"It was the one of the most wonderful things that has ever happened to me," says Mortimer. "For that I forgive [Lord] all his rubbish he wrote.

"Ross and I met after Wendy told me about him and he came to see me. You don't quite know what to say to your 42-year-old son. I had a signed picture of Fred Astaire on the wall. Ross asked: 'Do you like Fred Astaire?' I said: 'I love him - you should write the way Fred Astaire dances, do something difficult and make it look very easy.' And he said: 'Yes. I listen to Stacey Kent, who sings Astaire numbers.' I went to my hi-fi and pressed the button. And on the turntable was Stacey Kent.

"We have many more things in common. It's all nature, not nurture. It has nothing to do with upbringing."

Mortimer was born in Hampstead and educated at Harrow school and Oxford University. His father was a successful lawyer, specialising in divorce, and it was expected that John would follow the profession. But soon after graduation in 1942, other skills emerged when he worked at the Crown Film Unit. Selected as a writer by Laurie Lee, he met "everyone" in the British film industry - the Boulting brothers, Noel Coward, David Niven, Peter Ustinov. He wasn't in the least overawed, Mortimer remembers, but he found the environment strange. "There I was, a middle-class public schoolboy, suddenly in this world of trades unions and carpenters. I got called 'comrade' and 'brother' - that's how I got fixed into the Labour Party."

After the war, twin careers as a writer and lawyer ran in tandem. While he enjoyed a level of notoriety as a high-profile QC - defending the publishers of Oz magazine, and later Gay News, from obscenity charges - his big breakthrough as a writer came with the 1957 radio play The Dock Brief, which became a stage hit and a film starring Peter Sellers ("brilliant in his way, but he thought that next week he would be back on the end of the pier"). His most famous stage production, A Voyage Round My Father, also began life as a radio play in 1963, and was revived last year in a triumphant London production starring Derek Jacobi.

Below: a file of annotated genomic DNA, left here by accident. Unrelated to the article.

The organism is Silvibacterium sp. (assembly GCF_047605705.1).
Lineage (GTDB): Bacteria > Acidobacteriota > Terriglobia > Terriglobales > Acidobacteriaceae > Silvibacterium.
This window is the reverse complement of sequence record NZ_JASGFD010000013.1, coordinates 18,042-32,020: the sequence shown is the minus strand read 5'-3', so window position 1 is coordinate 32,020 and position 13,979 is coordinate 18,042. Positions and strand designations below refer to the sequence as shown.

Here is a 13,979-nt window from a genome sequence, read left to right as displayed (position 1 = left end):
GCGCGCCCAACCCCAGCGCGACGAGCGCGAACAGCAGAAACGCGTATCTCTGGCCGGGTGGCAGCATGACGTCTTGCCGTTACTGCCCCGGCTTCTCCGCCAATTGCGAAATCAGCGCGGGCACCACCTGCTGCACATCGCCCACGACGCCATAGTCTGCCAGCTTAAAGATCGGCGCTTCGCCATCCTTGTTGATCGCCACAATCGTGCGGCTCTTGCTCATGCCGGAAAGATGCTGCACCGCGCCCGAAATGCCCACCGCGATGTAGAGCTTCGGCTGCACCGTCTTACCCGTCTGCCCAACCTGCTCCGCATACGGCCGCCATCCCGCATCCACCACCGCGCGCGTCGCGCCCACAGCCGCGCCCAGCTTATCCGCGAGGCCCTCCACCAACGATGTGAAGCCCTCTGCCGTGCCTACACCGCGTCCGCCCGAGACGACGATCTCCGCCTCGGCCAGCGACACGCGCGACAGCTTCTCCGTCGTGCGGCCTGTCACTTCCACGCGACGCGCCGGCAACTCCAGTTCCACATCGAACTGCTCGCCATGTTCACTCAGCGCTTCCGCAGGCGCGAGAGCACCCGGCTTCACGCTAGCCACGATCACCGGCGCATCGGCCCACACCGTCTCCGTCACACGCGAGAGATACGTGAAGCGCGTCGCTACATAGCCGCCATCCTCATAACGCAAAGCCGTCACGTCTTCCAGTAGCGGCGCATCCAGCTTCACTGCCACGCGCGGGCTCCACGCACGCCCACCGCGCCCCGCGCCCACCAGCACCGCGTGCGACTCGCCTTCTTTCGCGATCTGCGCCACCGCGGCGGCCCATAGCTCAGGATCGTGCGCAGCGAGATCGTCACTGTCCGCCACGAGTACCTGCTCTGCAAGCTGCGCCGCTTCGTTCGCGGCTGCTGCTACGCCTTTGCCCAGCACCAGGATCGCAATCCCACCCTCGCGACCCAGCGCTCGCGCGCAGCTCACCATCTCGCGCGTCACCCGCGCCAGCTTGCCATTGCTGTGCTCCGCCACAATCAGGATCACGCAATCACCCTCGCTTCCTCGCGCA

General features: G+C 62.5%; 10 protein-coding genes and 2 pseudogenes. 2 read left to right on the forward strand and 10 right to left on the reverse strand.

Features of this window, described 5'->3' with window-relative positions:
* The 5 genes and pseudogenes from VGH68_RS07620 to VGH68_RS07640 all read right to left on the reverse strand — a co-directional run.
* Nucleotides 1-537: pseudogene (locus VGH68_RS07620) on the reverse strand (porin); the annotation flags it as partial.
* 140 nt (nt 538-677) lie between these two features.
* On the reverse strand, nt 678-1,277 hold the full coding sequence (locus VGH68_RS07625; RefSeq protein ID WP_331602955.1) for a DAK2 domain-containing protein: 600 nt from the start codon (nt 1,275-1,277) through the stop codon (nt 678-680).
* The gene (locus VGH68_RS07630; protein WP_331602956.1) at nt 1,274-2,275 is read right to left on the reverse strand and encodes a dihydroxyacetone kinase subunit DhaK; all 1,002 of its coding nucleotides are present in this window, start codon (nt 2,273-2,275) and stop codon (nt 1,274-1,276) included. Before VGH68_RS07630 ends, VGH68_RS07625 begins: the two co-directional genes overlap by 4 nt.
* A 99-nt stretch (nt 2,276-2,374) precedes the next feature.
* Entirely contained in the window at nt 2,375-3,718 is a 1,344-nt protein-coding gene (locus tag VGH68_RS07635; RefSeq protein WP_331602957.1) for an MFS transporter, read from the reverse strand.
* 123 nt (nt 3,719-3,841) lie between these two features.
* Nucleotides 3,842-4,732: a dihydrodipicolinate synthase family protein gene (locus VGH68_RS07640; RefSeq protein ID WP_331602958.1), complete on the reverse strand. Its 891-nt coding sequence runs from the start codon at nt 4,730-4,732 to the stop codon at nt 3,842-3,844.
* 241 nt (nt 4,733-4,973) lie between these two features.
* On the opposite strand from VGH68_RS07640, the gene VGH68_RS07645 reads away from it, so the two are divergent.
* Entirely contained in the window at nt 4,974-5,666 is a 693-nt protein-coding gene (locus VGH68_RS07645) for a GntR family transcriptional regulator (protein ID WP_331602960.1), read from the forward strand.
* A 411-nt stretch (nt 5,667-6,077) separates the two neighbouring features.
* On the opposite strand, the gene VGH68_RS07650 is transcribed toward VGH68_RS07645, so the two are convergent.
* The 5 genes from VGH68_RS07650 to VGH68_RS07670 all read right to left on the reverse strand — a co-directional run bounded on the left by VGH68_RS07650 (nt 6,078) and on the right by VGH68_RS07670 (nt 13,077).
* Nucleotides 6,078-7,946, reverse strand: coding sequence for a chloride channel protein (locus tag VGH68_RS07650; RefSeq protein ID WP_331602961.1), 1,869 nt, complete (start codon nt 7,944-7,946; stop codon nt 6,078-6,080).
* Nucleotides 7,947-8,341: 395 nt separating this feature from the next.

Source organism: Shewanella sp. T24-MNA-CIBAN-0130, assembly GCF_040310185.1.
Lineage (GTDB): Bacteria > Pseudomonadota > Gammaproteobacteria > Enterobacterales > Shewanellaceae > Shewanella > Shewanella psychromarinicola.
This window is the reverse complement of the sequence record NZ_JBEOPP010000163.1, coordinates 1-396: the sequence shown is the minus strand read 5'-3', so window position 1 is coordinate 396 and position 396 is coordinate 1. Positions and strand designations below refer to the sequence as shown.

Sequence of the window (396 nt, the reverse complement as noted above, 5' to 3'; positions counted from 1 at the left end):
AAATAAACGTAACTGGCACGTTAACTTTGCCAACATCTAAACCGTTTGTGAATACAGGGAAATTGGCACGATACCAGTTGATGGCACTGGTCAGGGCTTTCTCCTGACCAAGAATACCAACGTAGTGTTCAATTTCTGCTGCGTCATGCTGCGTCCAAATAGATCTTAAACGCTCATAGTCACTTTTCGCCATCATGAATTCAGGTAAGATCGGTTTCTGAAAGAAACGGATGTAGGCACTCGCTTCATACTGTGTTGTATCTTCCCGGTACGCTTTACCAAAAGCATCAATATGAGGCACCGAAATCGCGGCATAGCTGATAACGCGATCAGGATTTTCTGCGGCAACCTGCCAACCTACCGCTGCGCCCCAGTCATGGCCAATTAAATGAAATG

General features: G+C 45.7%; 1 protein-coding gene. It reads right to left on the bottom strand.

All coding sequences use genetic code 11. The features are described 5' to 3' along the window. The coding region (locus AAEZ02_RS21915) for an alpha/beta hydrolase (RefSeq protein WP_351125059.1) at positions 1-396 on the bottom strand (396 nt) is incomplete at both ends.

It was a courtroom encounter in Singapore that finally convinced him to quit the legal profession, after Mortimer was asked to defend an opposition politician against a libel suit brought by the president. "I arrived in the robing room at the central court with jet lag. A Chinese lady was in charge. She said. 'There you are: Lumpore of the Bayrey'. I thought: 'I can't spend the rest of my professional life being called this.' I gave it up.'"

Since then, writing and performance have sustained him in an idyllic world of work. He has just completed a three-week run at the King's Head, in London's Islington, where he appeared in Mortimer's Miscellany, alongside a changing cast of young actresses, who were engaged to read his favourite poems and literary extracts while he recounted legal anecdotes.

Last week a DVD of the show was filmed and he was delighted that "my daughter Emily, who is a film star" could fly in from New York to take part in it. Mortimer, who occasionally visits Scotland because "my wife shoots things", is chewing over the possibility of bringing the show to the Edinburgh Fringe later in the year.

For now, he can look forward to visiting Glasgow to see his latest stage show premiered in a tight little arts centre, with its pleasant little bar alongside. The perfect environment for a man of Mortimer's stamp. Perfect in all ways but one. That cigarette-free environment just won't feel right. "I mean, women smoking in pubs were so attractive, I always felt."